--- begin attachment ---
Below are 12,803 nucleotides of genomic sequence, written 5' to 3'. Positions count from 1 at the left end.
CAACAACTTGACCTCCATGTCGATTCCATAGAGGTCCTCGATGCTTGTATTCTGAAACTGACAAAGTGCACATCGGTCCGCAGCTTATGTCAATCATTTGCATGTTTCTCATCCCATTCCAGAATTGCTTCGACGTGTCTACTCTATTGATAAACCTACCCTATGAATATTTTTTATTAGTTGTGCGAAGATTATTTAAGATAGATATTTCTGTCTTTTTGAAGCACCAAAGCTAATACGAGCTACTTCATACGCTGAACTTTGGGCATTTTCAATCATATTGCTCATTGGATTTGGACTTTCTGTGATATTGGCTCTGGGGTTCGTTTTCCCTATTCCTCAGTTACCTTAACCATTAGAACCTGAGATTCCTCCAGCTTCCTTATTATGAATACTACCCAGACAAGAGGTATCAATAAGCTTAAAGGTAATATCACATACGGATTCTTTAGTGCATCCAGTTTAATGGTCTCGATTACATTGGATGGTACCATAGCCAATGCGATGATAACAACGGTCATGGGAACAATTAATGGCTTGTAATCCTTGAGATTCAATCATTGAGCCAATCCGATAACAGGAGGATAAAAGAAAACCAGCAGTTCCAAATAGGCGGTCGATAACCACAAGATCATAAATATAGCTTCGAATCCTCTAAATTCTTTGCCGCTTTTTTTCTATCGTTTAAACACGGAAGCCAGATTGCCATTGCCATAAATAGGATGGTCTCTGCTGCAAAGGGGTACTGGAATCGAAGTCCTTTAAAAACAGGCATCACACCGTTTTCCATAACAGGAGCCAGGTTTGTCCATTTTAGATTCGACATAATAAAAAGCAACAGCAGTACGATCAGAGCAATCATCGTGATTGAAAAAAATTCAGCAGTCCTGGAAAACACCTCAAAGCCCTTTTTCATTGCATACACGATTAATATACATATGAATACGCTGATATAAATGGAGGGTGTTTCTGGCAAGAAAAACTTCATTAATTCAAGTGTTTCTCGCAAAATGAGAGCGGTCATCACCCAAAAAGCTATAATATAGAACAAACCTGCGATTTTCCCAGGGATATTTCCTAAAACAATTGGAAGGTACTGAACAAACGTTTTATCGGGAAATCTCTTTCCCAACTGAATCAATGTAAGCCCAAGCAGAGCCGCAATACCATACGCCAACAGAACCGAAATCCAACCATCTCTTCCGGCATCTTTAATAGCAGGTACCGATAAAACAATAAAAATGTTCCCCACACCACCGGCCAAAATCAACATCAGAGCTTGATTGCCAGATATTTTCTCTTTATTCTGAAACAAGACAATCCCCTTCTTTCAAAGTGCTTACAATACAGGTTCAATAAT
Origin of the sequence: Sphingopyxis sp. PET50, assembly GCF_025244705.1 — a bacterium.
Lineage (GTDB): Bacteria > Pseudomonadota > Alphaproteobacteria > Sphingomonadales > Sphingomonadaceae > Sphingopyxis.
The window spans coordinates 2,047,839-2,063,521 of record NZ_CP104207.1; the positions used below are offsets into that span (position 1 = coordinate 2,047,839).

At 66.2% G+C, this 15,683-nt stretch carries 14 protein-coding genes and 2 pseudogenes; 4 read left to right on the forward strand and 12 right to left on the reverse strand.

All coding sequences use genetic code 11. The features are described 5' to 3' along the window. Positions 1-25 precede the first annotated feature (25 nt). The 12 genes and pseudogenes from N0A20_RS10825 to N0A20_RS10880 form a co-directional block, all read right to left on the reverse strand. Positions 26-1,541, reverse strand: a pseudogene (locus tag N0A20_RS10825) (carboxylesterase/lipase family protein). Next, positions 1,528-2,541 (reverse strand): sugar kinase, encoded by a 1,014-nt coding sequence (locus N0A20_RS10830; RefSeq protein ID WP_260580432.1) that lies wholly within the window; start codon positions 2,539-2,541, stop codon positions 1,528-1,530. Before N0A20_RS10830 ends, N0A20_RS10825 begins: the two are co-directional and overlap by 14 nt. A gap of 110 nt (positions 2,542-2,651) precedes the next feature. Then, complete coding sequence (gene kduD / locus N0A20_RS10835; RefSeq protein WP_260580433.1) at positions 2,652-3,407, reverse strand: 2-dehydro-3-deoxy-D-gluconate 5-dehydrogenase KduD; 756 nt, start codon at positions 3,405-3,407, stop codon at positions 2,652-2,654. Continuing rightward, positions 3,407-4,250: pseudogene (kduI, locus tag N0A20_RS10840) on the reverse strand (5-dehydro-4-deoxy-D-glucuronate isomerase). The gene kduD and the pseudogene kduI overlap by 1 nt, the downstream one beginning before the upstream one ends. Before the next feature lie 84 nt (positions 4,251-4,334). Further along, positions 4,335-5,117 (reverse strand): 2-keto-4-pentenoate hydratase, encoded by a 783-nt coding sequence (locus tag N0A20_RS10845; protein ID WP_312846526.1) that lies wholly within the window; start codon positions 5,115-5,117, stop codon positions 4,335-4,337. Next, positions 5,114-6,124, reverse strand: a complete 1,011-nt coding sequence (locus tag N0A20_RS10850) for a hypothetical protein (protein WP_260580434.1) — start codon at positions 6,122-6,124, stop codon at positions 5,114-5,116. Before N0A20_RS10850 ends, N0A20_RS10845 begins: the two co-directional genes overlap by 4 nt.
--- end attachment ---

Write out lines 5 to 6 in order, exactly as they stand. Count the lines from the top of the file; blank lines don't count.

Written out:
The window spans coordinates 2,047,839-2,063,521 of record NZ_CP104207.1; the positions used below are offsets into that span (position 1 = coordinate 2,047,839).

At 66.2% G+C, this 15,683-nt stretch carries 14 protein-coding genes and 2 pseudogenes; 4 read left to right on the forward strand and 12 right to left on the reverse strand.